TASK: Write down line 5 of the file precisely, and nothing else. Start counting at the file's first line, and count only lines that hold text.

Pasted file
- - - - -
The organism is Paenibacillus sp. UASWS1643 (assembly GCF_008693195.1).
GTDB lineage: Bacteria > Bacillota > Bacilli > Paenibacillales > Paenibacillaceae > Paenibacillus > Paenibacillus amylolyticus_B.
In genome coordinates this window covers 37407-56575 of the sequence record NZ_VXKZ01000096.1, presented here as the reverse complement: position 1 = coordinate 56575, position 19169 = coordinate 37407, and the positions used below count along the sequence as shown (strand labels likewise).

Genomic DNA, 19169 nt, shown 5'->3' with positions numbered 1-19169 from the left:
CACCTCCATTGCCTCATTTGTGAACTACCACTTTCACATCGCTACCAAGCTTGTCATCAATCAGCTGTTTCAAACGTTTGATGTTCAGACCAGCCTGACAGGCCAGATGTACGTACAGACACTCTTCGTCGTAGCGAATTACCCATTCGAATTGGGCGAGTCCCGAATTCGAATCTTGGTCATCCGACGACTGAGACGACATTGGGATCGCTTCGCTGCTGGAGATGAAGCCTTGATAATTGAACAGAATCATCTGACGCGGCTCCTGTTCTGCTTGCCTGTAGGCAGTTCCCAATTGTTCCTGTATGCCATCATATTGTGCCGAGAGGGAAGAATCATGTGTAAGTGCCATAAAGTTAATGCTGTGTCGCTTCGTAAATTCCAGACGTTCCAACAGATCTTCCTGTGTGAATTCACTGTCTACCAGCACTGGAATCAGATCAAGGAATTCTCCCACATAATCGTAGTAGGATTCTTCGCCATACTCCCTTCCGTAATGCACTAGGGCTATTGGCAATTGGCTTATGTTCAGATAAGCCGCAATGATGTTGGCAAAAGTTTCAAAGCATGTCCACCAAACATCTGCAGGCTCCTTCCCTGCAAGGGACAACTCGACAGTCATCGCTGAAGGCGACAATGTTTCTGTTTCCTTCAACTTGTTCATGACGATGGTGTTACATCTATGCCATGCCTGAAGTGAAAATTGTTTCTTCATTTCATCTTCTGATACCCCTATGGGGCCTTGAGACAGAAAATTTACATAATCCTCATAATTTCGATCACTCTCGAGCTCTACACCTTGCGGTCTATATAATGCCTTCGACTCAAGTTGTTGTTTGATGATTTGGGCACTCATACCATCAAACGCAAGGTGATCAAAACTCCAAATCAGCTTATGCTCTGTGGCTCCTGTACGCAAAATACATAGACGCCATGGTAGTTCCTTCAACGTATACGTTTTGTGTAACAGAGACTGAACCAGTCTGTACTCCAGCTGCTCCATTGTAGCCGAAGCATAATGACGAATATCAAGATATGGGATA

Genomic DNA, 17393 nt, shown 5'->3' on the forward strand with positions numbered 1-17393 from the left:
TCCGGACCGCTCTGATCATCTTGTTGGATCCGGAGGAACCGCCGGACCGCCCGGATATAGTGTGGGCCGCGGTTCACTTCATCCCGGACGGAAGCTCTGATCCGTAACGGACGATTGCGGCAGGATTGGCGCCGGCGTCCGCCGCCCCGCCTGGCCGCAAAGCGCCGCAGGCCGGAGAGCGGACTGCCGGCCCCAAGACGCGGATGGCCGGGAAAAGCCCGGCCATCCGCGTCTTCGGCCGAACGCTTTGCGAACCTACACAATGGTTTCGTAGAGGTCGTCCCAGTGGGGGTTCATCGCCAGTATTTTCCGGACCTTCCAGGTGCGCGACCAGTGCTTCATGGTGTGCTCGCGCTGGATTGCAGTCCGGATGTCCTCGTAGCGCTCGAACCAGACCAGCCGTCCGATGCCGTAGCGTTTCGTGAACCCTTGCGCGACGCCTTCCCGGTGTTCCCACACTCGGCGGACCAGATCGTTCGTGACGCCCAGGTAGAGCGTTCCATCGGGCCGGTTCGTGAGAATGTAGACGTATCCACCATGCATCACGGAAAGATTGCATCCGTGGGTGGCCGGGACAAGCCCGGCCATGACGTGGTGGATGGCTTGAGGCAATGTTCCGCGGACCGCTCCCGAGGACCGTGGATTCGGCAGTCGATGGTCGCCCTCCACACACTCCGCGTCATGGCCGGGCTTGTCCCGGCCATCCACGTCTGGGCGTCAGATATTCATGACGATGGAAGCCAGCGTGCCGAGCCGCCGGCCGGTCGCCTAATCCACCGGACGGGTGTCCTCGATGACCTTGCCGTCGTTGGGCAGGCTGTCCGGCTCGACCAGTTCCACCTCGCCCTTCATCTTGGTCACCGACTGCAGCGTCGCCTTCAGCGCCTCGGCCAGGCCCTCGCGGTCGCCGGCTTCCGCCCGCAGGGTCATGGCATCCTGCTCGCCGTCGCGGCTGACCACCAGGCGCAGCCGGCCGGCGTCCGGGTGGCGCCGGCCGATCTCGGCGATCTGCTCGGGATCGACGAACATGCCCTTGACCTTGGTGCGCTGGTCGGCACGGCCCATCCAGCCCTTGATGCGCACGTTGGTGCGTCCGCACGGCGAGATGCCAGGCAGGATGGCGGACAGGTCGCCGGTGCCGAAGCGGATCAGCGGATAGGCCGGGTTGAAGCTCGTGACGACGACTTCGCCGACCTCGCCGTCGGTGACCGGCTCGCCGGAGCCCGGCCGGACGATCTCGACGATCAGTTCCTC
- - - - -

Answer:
CACCTCCATTGCCTCATTTGTGAACTACCACTTTCACATCGCTACCAAGCTTGTCATCAATCAGCTGTTTCAAACGTTTGATGTTCAGACCAGCCTGACAGGCCAGATGTACGTACAGACACTCTTCGTCGTAGCGAATTACCCATTCGAATTGGGCGAGTCCCGAATTCGAATCTTGGTCATCCGACGACTGAGACGACATTGGGATCGCTTCGCTGCTGGAGATGAAGCCTTGATAATTGAACAGAATCATCTGACGCGGCTCCTGTTCTGCTTGCCTGTAGGCAGTTCCCAATTGTTCCTGTATGCCATCATATTGTGCCGAGAGGGAAGAATCATGTGTAAGTGCCATAAAGTTAATGCTGTGTCGCTTCGTAAATTCCAGACGTTCCAACAGATCTTCCTGTGTGAATTCACTGTCTACCAGCACTGGAATCAGATCAAGGAATTCTCCCACATAATCGTAGTAGGATTCTTCGCCATACTCCCTTCCGTAATGCACTAGGGCTATTGGCAATTGGCTTATGTTCAGATAAGCCGCAATGATGTTGGCAAAAGTTTCAAAGCATGTCCACCAAACATCTGCAGGCTCCTTCCCTGCAAGGGACAACTCGACAGTCATCGCTGAAGGCGACAATGTTTCTGTTTCCTTCAACTTGTTCATGACGATGGTGTTACATCTATGCCATGCCTGAAGTGAAAATTGTTTCTTCATTTCATCTTCTGATACCCCTATGGGGCCTTGAGACAGAAAATTTACATAATCCTCATAATTTCGATCACTCTCGAGCTCTACACCTTGCGGTCTATATAATGCCTTCGACTCAAGTTGTTGTTTGATGATTTGGGCACTCATACCATCAAACGCAAGGTGATCAAAACTCCAAATCAGCTTATGCTCTGTGGCTCCTGTACGCAAAATACATAGACGCCATGGTAGTTCCTTCAACGTATACGTTTTGTGTAACAGAGACTGAACCAGTCTGTACTCCAGCTGCTCCATTGTAGCCGAAGCATAATGACGAATATCAAGATATGGGATA